A week after the stunning death of Harry Anderson, we can now say with certainty why the actor passed away.
As previously reported, the beloved Night Court star and talented musician passed away at his home in North Carolina last Monday morning.
The sad news was confirmed by Anderson's son, with authorities at the time saying no foul play was suspected.
Now, however, TMZ has obtained the star's official death certificate, which confirms the following:
Anderson died of a stroke he seems to have suffered the night before his body was found; might have been triggered by the flu and a specific type of heart disease, this document states.
To be specific, TMZ reports that Anderson's primary cause of death was a "cardioembolic cerebrovascular accident."
This is a stroke that is almost always caused by the heart pumping unwanted materials into the brain's circulation
Anderson was sadly dead when paramedics arrived at his home early last week in response to his wife's 911 call.
She told the operator on this call that her husband's body was cold and that he was unresponsive to CPR.
She also mentioned that Anderson had suffered a series of strokes earlier this year, something we were unaware of when we first alerted readers to his passing.
Anderson was a three-time Emmy nominee for his role on Night Court, on which he portrayed Judge Harry Stone.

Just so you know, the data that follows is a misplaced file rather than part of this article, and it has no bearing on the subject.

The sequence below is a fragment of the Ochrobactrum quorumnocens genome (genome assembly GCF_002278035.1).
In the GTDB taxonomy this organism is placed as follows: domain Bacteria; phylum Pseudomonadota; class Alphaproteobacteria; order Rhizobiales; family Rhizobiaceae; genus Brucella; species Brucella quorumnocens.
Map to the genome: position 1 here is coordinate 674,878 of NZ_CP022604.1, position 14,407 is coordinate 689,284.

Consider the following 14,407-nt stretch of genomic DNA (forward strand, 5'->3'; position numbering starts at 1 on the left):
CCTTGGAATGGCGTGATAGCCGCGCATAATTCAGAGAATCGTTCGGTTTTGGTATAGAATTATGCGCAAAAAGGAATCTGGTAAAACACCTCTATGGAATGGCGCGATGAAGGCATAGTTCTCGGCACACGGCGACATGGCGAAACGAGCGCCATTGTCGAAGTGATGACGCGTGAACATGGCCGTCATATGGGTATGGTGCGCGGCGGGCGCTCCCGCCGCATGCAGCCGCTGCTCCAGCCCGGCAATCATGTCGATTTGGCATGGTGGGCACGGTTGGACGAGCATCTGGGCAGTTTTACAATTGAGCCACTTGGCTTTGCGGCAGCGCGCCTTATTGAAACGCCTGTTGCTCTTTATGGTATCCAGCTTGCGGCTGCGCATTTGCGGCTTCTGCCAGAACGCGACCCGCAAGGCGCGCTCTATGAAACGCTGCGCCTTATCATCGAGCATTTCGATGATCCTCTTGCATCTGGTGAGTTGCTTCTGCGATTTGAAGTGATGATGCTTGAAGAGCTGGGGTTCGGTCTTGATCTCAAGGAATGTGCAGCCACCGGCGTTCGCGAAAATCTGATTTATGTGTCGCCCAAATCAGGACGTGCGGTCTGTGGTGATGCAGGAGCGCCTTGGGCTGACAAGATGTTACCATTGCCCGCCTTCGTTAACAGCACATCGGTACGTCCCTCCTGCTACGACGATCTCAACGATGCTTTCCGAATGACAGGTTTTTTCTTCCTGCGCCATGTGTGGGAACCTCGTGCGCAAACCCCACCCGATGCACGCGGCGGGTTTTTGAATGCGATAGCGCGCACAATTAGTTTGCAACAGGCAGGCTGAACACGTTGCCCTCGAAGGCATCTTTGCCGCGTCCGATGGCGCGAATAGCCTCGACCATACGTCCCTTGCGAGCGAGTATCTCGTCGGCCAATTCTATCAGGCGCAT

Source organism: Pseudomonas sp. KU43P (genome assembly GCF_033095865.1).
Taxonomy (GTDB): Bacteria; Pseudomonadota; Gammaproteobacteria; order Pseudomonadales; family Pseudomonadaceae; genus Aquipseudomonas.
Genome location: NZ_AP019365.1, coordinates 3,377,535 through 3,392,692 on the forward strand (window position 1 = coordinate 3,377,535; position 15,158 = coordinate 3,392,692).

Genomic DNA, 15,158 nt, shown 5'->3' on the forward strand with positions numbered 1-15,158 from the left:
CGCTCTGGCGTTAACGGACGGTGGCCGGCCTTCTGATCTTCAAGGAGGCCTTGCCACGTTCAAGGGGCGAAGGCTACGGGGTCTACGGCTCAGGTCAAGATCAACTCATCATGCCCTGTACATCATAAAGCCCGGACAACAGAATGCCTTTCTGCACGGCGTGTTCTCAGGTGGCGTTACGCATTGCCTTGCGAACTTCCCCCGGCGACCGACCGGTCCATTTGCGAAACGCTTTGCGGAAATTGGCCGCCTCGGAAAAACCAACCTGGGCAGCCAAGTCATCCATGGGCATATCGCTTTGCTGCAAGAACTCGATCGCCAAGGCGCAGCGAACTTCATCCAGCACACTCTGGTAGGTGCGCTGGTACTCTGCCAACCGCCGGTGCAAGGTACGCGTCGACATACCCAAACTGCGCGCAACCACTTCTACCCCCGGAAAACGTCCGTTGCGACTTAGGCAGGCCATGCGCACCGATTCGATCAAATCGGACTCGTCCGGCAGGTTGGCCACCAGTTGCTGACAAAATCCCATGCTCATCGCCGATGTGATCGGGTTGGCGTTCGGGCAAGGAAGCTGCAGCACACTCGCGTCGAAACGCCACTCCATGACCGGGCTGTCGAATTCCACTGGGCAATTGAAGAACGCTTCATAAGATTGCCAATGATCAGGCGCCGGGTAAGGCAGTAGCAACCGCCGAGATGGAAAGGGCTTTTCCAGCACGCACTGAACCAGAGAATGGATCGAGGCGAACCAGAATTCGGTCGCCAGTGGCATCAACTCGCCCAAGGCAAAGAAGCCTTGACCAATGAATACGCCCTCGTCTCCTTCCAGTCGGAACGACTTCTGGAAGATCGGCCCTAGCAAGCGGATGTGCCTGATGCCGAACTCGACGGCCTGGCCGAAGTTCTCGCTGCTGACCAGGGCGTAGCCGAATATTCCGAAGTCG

The sitcom aired on NBC from 1984 to 1992 and was an early anchor of the network's Must See TV Thursday night lineup.
The actor also memorably showed off his magic skills on Cheers as the recurring conman Harry "The Hat" Gittes, too.
After Night Court wrapped up, Anderson nabbed the lead role in Dave's World, a CBS sitcom based on the work of columnist Dave Barry.
It ran for four seasons.
Anderson also made eight appearances on Saturday Night Live and on 30 Rock's Night Court reunion episode in 2008.
His last role as an actor was in 2014's A Matter of Faith.
Anderson is survived by his wife, Elizabeth Morgan, and their two kids.
Shortly after his death, co-stars and other entertainers jumped on social media to express their condolences.
"I interviewed Harry Anderson when I was 15 years old and he was so kind, and frank and hilarious. The interview is in my book Sick In The Head. He was a one of a kind talent who made millions so happy," director Judd Apatow wrote, for example, adding:
"The last time Harry Anderson played Comedy Magic Club, I opened for him. I was asked because I was a big fan. It was a dream come true. I was just there last night and talked about how wonderful his magic was.
If you’re not familiar, google him. He was just wonderful. RIP."
Here's a look at what others had to say: